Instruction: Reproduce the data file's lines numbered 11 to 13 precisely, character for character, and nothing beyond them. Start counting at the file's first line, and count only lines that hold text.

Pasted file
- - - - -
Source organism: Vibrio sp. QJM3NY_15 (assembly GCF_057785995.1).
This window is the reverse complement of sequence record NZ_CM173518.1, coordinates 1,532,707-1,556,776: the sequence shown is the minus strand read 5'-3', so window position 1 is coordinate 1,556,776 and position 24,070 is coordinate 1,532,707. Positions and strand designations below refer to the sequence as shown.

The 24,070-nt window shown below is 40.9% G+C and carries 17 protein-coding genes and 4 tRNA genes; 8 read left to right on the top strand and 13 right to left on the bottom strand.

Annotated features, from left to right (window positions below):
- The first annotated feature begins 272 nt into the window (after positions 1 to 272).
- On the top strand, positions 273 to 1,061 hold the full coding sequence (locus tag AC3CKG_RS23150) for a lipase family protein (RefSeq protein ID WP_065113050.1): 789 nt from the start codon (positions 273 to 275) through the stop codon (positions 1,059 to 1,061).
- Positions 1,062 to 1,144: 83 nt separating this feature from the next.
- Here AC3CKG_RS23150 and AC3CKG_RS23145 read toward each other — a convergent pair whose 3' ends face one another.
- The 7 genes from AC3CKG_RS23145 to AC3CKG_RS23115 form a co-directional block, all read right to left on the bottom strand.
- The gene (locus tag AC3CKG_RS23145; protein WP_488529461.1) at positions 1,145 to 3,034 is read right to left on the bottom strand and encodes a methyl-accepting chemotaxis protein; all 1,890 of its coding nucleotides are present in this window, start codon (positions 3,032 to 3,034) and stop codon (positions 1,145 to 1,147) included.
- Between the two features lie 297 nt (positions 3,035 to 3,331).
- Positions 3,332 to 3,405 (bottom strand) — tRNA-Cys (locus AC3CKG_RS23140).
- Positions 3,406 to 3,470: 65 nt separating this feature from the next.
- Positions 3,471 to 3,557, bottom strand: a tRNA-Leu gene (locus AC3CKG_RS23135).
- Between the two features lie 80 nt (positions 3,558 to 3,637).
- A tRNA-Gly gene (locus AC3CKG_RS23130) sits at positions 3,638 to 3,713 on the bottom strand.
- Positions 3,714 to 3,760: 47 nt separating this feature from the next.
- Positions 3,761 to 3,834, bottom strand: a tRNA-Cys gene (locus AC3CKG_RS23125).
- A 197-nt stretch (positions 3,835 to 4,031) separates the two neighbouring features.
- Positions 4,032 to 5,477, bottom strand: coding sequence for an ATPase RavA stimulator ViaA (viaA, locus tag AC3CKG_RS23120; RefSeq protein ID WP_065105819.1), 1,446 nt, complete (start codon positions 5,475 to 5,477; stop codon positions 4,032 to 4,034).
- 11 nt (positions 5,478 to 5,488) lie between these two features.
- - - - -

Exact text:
- Between the two features lie 297 nt (positions 3,035 to 3,331).
- Positions 3,332 to 3,405 (bottom strand) — tRNA-Cys (locus AC3CKG_RS23140).
- Positions 3,406 to 3,470: 65 nt separating this feature from the next.